All is still. The breeze which continued throughout the day has calmed. Not a branch moves. A moon not quite full brightens the night, glowing soft off the remaining snow. Much has melted. Most is gone now, browns and greens again dominating. The air is chill, though not freezing. It is an evening in which one’s own breathing and heart beating are loud. All is calm and settled.
In my soul? I don’t know. This was a day, a day of waiting, of wandering. I wrestled with another over a oddly translated text. Psalm 105:18 reads in most translations, “His feet were bruised with fetters, his neck put in chains.” The Hebrew, yes I retain a little of that knowledge and am again sparked to pick it up again, is quite clearly something else. “the soul of his goes in irons” it reads, without real question over translation. It’s talking about Joseph, the son of Jacob. “They bruised his feet with shackles, his soul put in irons, until the time that his word came to pass, the word of the Lord kept testing him.”
The story of Joseph has always been among my favorite stories in the OT. I’ve always been drawn to him, more than any other character. We read of his being in prison, but read nothing of his time other than he became a leader even there. The Psalmist tells us even his soul was bound, his seat of emotions and passions held down, the Lord becoming an examiner, maybe even a torment (not an unlikely meaning in the OT). Then, in an instant, by powers beyond his influence all changed. From nothing to everything. Because, he held fast, it is assumed.
My soul waits on the Lord, eager to move, not seeing the ripeness or fullness of time. So I ponder things too deep for words, explore realms which many competent theologians say are not approachable. Many others throughout time have said otherwise, and in our era many callings of the Spirit have been lost and ignored by those who over loudly proclaim their own callings as normative.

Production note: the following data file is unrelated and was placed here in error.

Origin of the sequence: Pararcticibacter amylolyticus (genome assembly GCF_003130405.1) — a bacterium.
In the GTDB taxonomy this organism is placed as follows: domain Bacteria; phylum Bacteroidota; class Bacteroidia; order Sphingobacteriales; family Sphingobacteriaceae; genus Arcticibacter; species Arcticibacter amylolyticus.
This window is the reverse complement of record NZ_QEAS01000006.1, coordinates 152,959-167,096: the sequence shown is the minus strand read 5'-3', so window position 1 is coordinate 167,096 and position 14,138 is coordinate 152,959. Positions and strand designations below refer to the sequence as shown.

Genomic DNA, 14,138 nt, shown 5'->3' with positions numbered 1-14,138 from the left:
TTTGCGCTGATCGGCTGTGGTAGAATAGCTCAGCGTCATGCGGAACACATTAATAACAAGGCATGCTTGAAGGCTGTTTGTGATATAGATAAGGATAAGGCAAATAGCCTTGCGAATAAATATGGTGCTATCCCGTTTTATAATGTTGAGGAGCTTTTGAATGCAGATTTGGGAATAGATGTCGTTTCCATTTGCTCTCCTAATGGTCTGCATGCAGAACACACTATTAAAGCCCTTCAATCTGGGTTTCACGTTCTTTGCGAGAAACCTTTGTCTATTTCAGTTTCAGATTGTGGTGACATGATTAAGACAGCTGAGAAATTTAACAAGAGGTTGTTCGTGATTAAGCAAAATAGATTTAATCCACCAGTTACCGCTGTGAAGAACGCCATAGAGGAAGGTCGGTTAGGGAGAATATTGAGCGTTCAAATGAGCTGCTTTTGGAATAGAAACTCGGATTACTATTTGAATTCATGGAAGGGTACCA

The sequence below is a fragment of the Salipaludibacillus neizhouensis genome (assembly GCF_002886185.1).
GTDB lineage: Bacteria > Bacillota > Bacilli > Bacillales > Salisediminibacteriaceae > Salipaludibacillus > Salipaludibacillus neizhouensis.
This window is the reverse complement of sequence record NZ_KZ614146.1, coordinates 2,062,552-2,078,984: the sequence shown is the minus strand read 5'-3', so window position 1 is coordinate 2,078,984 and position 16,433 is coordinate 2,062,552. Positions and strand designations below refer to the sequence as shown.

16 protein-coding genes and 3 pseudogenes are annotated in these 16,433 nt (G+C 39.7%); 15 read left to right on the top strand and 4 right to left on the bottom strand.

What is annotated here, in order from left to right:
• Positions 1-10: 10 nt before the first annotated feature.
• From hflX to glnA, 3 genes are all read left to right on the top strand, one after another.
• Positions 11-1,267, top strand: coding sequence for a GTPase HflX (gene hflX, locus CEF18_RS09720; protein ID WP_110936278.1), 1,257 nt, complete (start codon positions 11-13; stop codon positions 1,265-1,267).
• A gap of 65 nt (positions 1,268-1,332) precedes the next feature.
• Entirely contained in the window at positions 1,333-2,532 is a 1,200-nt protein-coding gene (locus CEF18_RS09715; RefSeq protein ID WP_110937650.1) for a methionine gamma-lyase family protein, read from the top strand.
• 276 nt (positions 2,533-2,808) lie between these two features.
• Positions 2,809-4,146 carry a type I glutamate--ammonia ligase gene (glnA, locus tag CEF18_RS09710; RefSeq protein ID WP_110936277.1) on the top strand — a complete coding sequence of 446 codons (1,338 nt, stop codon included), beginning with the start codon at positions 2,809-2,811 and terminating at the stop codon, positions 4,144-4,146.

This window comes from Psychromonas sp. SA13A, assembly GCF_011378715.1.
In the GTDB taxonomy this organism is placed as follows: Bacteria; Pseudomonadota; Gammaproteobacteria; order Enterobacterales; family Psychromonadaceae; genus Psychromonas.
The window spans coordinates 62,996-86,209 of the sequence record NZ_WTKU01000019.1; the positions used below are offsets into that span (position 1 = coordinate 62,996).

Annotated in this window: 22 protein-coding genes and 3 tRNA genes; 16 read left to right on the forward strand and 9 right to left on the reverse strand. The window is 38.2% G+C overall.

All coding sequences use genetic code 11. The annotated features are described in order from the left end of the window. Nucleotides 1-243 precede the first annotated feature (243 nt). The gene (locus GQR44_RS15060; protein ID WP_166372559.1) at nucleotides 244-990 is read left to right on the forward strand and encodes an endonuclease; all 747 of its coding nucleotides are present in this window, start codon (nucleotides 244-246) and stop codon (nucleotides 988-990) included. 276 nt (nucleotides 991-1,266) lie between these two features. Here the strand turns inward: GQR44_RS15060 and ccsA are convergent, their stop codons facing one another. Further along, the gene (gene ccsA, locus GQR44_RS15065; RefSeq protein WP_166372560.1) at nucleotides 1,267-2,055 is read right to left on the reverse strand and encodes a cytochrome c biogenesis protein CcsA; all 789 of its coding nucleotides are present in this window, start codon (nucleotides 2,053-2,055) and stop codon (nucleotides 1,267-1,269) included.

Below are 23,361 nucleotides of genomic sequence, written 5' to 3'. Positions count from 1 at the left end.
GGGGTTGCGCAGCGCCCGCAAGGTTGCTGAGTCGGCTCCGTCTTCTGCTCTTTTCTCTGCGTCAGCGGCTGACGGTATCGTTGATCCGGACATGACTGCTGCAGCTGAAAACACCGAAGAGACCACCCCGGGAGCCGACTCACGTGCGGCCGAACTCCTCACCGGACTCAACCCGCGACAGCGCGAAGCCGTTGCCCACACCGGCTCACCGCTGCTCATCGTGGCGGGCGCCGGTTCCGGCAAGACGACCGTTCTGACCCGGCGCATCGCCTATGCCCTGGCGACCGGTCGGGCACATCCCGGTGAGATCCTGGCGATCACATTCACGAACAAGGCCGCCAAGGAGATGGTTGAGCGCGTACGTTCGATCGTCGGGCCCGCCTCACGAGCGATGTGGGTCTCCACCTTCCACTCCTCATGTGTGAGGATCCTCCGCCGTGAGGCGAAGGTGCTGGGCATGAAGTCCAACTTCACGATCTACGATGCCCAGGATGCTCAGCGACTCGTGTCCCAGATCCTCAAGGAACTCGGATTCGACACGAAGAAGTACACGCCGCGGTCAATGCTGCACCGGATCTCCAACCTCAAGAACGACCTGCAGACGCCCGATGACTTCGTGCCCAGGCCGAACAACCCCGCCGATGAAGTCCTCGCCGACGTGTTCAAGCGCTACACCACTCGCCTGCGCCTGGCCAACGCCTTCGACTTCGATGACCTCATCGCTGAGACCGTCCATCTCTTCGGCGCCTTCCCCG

Again, I think of the image of Christ carrying the cross, my liturgical prayer while watching the scene placing me there. I felt helpless, wanting to help, powerless. I saw nothing I could do but watch and wait. I feel that way now. Living where I do gives me ample opportunity to assist in worthwhile ways, which I do, but I still seek more, practical response to spiritual words. Though, I know, this is the human way, for doing offers more satisfaction than being, waiting, becoming. These latter are more thoroughly worthwhile at times, training for future wars.
Even Christ waited. He was no younger than thirty when he finally felt ready, when his timing had matured. Why do I think I should be better than he? Because others demand my instant action, my immediate proof of worth? The mark of the spiritual life is to retune, letting ones authority and influence be the Spirit alone, not those who deign to speak spiritual words with carnal motives. Too much of the present spiritual community attaches religiosity to aspects which differ none from non-spiritual worlds. The one who finishes the race with the ‘well done’ must first learn to mind only Christ, and care only for his perspective and approval. With this trait one can walk through acclaim and persecution with the same mind, the same peace, for then all that matters is constant and above.
This is what I am learning. Slowly. To act in accord with Christ. To be willing to spend a life in mud, without a moment of productivity, if that is what he wishes, is what I need to be able to not only accept, but rejoice over. That is the secret of being content in all circumstances. Something Paul learned, something I have a long road yet ahead to take as my own. So, I pray for continued peace and wisdom.